Posted on 30 Jul 2008
George A. (Shad) Steadman, chairman of The Council of Insurance Agents & Brokers, urged Congress on Tuesday to take a major step toward modernizing the insurance regulatory system by adopting legislation to provide a uniform approach to regulating the commercial surplus lines market.
In testimony before the Senate Banking Committee during a broad hearing on insurance regulatory reform, Steadman told lawmakers that adopting surplus lines reform legislation would be a “practical solution to real marketplace problems” that could cure a fundamental flaw in state insurance regulation while Congress considers other regulatory changes.
Steadman, who is president and COO of Rutherfoord, Inc., of Roanoke, Va., noted that there is rare consensus on the need to have a less complicated and conflicting regulatory approach to surplus lines reform. Presently, more than 25 percent of commercial insurance in the United States is placed in surplus lines market, which is also known as the non-admitted insurance marketplace.
“All of the major stakeholders are supportive of this legislation – large and small insurers and reinsurers, large and small intermediary firms, and the only organization whose explicit purpose is to represent commercial insurance consumers – the Risk Insurance Management Society,” Steadman said. “I should also note that despite our disagreements on broader federal reforms, the National Association of Insurance Commissioners has taken a progressive stance on the surplus lines title of this legislation.”
The Council is a strong supporter of an optional federal charter for the insurance industry as well as a federal Office of Insurance Information that has been proposed by the Bush administration’s Treasury Department and is currently gaining some traction in the House. However, Steadman said nothing in the surplus lines reform legislation should be seen as either advancing the optional federal charter movement or threatening it.
The OFC debate is likely to be long and complicated and most certainly will not be resolved in the near future, Steadman said. However, surplus lines reform has already passed the House by unanimous vote during this Congress as well as the previous Congress and could easily receive final legislative approval in the Senate before lawmakers adjourn for the year and end the 110th Congress.
“Surplus lines regulatory reform will not detract at all from the debate over the OFC, nor is it a substitute for that legislation,” he said. “But in the meantime, it is an achievable reform of the state-based regulatory system; it is a somewhat uncontroversial reform that even the state insurance regulators support; and its resolution will save millions of dollars for brokers and consumers and, we believe, ultimately increase compliance with state premium tax requirements by resolving the conflicts that make compliance difficult, if not impossible, today.”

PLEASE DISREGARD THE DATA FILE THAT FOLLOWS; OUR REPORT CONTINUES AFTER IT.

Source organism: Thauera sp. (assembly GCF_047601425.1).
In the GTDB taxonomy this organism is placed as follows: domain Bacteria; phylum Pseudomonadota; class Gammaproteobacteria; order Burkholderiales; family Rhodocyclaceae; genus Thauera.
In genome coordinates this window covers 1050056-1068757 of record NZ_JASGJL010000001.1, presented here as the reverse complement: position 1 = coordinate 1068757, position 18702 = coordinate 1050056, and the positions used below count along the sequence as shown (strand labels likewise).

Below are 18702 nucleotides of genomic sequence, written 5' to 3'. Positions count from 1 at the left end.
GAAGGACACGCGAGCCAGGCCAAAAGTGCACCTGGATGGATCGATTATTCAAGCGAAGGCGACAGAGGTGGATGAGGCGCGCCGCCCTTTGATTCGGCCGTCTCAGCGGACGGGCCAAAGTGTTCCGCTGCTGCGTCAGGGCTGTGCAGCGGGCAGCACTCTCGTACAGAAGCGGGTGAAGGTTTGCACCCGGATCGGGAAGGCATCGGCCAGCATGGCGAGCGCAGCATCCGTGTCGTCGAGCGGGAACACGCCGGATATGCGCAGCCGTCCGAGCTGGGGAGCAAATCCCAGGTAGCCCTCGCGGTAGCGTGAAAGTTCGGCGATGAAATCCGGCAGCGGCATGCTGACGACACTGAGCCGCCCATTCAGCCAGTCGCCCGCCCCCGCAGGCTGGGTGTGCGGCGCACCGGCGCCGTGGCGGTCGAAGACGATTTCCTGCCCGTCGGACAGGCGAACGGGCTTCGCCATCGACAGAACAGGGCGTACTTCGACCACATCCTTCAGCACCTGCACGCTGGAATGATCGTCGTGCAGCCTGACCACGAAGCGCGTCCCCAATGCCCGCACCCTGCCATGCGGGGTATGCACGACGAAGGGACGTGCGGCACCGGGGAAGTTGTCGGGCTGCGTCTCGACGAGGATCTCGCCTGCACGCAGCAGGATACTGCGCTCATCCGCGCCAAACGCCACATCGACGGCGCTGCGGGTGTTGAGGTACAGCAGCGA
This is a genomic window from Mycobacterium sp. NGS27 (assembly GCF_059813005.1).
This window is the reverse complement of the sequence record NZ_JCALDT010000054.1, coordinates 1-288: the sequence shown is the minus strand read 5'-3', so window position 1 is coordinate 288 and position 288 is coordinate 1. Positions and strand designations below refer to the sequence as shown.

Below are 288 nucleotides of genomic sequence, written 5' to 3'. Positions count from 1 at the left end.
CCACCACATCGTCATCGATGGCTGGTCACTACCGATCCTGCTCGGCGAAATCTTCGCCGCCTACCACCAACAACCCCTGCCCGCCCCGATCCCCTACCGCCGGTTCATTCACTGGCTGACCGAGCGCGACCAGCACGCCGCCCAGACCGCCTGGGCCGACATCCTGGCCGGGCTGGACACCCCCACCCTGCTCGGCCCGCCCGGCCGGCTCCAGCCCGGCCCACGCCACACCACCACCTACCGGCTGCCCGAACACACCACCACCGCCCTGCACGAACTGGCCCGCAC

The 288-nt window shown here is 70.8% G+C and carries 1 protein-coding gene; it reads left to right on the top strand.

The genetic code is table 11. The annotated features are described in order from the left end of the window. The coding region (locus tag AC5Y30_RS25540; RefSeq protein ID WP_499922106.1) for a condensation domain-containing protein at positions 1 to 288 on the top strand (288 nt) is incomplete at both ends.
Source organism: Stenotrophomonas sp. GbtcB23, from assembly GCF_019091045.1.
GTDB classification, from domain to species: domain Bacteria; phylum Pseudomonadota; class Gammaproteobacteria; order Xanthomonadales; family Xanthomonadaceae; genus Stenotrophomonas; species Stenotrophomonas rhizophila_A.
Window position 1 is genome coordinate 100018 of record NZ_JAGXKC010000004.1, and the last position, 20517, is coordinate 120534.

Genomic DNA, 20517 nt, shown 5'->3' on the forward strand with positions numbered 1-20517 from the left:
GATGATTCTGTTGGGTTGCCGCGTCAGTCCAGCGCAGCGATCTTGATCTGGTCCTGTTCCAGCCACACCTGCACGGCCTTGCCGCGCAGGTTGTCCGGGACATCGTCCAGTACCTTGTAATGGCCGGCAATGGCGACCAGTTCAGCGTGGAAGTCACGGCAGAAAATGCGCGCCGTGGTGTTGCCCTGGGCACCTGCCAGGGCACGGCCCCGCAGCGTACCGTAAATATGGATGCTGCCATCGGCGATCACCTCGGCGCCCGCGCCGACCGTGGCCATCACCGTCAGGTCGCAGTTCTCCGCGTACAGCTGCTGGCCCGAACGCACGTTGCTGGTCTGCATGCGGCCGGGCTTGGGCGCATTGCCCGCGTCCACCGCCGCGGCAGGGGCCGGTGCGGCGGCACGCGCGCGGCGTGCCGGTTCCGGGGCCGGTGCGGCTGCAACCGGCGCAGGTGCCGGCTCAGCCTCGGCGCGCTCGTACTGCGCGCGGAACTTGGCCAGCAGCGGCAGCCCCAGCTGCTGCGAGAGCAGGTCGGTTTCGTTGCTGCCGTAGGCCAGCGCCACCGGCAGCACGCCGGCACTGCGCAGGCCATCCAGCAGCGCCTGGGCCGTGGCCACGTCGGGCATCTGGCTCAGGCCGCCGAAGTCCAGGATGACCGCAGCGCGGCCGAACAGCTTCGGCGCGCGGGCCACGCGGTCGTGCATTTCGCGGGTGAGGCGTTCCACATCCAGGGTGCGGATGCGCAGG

The Senate surplus lines legislation is sponsored by Florida Sens. Bill Nelson, a Democrat, and Mel Martinez, a Republican. It proposes to replace the current crazy quilt of state regulations with a uniform approach that makes the rules of the insureds’ home state apply in the case of multistate placements.
The current system works if there is only one state involved, since regulatory compliance involves only a single set of rules. However, if multiple states are involved, which is the norm in the surplus lines market, “full regulatory compliance is difficult if not impossible because the laws of every state in which an exposure being insured is located may technically apply to the transaction,” Steadman said. “Simply keeping track of all the requirements can be a Herculean task.”
For example, he said, it is nearly impossible to determine the correct allocation for surplus lines premium taxes because of the differences among the states with respect to tax rates, the tax exemptions, taxing authorities and timing of tax payments. In one state, surplus lines taxes are levied not by the state at all but by municipalities. He said to comply in that jurisdiction, one Council member firm actually uses electronic maps to determine the city and county in which a risk is located.
The rules are equally divergent when it comes to other issues such as declinations, insurer eligibility, regulatory filings and producer licensing.
“We believe this bill offers the committee a political and substantive trifecta – lowering costs to insurance consumers, providing greater access to affordable products and doing so with little to none of the political controversy that surrounds other federally preemptive insurance legislation,” Steadman told members of the banking panel. “We hope that you will seize this opportunity this year.”
Founded in 1913, The Council is the premier association for commercial insurance and employee benefits intermediaries. The Council represents the leading commercial brokers and agents in the United States and abroad. Council members annually place 80 percent of all commercial property/casualty premiums in the United States and administer billions of dollars in employee benefits accounts.